My first book, To Have and Have Another: A Hemingway Cocktail Companion, was a confluence of these interests: Hemingway’s rich life and prose, and the history and folklore behind the drinks. I felt uniquely qualified to write it, and was extremely lucky that no one had already written it.
My second book, The Manhattan: The Story of the First Modern Cocktail, was another chance to dig deep into cocktail history, to explore the history and folklore of the Manhattan, but also the profound impact the drink had on the Golden Age of bartending, the late 19th century to Prohibition, and the key role vermouth played.
Now I’m fortunate to have been given the opportunity to write about another fascinating era, Paris in the 1920s, also from a cocktail perspective. If you enjoyed Woody Allen’s film “Midnight in Paris,” I think you’ll like my next book, A Drinkable Feast: A 1920s Paris Cocktail Companion, which I finished writing in early October. It will be published by Penguin Random House in late summer, 2018.
At the Grand Rapids International Wine, Beer & Food Festival (a culmination of Cocktail Week GR) I’ll be presenting on Hemingway’s favorite drinks, using the amazing rums of Papa’s Pilar, from the Hemingway Rum Co. I’ve had the honor of working with Pilar since 2013 and it’s been a wonderful partnership. Please be sure to visit their beautiful new distillery in Key West, where Hemingway lived in the 1930s. I’ll be making and demonstrating several authentic Hemingway cocktails: his famous Daiquiri, using the authentic 1937 recipe from the Floridita in Havana. Also, the Cayo Hueso la Floridita, a previously-unknown highball variation of the Daiquiri that Hemingway’s friends in Key West gave me. I’ll also do the Josie Russell, a drink Hemingway and Joe Russell (owner of Sloppy Joe’s) invented out on the Gulf Stream. Probably a few others, we’ll see.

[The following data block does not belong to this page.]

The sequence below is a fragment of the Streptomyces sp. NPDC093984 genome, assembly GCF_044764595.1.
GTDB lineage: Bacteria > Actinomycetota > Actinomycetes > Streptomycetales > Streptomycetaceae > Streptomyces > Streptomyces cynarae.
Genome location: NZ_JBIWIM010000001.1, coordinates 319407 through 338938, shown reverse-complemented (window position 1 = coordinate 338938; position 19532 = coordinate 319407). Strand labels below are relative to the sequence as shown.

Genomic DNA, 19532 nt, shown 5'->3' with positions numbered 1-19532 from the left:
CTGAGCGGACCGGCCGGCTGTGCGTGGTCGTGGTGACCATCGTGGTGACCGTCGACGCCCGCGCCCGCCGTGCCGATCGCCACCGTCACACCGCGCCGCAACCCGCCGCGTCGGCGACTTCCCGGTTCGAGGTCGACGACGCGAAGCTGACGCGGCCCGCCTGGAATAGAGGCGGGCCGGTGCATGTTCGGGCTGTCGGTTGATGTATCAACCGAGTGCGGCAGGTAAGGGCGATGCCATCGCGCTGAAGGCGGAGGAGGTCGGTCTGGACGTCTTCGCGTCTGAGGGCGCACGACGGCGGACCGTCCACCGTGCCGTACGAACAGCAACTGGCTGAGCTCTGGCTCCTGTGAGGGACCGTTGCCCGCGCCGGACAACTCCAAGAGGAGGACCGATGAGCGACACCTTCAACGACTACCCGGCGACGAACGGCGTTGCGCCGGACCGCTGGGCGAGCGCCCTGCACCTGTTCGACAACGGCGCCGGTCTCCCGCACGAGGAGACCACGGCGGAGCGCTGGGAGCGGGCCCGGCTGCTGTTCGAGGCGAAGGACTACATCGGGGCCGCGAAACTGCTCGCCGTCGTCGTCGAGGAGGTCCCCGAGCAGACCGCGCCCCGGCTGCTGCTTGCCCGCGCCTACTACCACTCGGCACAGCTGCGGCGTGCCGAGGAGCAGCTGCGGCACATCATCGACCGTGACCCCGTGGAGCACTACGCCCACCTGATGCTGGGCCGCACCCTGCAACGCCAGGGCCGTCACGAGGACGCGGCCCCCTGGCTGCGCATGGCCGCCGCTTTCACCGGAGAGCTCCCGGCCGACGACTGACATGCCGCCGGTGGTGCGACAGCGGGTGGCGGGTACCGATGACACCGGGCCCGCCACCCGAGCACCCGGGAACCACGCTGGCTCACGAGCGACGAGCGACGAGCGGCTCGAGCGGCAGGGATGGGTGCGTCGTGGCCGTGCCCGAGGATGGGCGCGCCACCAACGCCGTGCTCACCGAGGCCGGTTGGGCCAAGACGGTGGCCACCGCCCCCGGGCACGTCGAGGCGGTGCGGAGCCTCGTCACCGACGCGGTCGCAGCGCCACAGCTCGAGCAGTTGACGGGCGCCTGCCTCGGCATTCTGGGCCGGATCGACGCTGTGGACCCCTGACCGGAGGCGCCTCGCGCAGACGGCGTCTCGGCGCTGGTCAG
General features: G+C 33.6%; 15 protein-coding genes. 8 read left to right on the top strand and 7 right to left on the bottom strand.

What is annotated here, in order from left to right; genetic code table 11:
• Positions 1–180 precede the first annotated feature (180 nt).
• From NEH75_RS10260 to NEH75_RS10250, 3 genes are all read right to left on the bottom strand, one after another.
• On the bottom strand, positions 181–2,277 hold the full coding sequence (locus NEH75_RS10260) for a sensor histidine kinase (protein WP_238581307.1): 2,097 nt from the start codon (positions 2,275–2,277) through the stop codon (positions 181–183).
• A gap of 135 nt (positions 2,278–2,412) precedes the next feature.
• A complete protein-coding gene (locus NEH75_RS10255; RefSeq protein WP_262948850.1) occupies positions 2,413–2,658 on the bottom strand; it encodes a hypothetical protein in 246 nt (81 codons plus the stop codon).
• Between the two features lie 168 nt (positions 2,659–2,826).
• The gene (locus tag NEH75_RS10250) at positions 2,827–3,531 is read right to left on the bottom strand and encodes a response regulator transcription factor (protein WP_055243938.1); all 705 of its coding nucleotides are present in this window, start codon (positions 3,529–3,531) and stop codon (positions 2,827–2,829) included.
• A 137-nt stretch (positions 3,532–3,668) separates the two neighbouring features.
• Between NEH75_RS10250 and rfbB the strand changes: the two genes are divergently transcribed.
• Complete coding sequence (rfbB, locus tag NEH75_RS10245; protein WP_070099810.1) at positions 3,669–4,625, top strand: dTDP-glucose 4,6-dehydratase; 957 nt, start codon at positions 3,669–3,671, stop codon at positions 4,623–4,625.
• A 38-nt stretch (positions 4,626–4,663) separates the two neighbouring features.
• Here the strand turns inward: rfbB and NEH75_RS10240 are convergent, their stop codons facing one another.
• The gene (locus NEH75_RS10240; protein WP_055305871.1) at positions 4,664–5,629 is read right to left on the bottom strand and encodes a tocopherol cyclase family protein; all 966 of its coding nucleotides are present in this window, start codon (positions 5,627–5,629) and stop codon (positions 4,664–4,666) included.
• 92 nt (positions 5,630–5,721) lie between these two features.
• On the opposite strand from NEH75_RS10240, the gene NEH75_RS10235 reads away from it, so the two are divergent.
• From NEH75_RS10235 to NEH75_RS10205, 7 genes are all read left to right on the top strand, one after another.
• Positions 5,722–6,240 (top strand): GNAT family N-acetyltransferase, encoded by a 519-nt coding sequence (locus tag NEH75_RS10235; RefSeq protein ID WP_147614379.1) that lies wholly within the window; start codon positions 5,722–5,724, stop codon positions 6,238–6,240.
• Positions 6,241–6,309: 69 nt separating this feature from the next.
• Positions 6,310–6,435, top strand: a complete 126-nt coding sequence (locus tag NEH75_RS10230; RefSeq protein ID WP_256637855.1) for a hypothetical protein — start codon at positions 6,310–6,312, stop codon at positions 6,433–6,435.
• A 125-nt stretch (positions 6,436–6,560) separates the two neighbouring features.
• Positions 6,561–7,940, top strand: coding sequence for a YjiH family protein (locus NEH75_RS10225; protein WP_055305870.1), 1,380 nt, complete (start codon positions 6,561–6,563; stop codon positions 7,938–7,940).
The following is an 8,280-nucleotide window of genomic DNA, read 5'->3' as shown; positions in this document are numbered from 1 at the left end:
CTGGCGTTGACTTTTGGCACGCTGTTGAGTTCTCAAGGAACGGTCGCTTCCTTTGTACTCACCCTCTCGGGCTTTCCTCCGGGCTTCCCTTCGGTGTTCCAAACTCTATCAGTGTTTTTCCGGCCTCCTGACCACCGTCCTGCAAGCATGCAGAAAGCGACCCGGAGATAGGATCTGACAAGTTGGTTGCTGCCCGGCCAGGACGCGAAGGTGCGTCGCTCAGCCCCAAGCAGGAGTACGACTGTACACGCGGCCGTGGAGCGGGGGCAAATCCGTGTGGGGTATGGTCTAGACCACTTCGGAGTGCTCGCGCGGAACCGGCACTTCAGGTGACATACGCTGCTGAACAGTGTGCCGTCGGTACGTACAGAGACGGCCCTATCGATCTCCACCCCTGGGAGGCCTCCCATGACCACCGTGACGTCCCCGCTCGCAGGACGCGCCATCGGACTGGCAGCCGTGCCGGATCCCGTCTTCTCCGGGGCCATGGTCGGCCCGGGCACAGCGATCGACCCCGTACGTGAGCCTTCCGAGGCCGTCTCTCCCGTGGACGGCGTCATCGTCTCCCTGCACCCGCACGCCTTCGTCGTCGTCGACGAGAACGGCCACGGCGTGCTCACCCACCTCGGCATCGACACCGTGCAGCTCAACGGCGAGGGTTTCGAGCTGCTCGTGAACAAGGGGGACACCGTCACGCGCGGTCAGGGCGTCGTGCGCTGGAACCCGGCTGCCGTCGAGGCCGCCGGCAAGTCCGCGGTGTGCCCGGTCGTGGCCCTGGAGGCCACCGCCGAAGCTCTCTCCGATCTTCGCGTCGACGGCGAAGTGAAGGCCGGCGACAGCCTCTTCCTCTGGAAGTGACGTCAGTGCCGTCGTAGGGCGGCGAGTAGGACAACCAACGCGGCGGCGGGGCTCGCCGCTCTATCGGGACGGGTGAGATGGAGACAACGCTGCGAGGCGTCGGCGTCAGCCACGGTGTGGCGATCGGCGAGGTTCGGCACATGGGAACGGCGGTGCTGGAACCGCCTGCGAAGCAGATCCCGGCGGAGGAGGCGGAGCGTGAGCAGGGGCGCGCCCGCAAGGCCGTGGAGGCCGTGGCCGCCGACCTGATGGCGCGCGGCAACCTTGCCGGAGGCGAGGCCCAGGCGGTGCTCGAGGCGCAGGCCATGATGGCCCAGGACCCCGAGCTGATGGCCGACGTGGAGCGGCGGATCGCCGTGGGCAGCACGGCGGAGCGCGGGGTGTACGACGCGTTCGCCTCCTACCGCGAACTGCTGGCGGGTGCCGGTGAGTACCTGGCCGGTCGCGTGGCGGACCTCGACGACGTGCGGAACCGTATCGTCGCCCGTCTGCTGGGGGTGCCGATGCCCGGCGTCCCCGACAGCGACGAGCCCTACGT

Two offerings of “To Have and Have Another” will be presented on the Meijer Food Stage – once on Friday at 9pm and the other on Saturday at 5pm. There is no charge for these demonstrations and samples will be provided.
I’ll also be presenting a few Manhattan-themed short workshops, using the great products of Coppercraft Distillery, locally-made in Holland, Michigan (find us in booths 326 and 327 in “Hemingway Hall”). The Manhattan’s simple, classic format of spirit, vermouth and bitters offers a great chance to create new recipes. Space is limited to the first 12 people to step up and tasting tickets are required for sampling.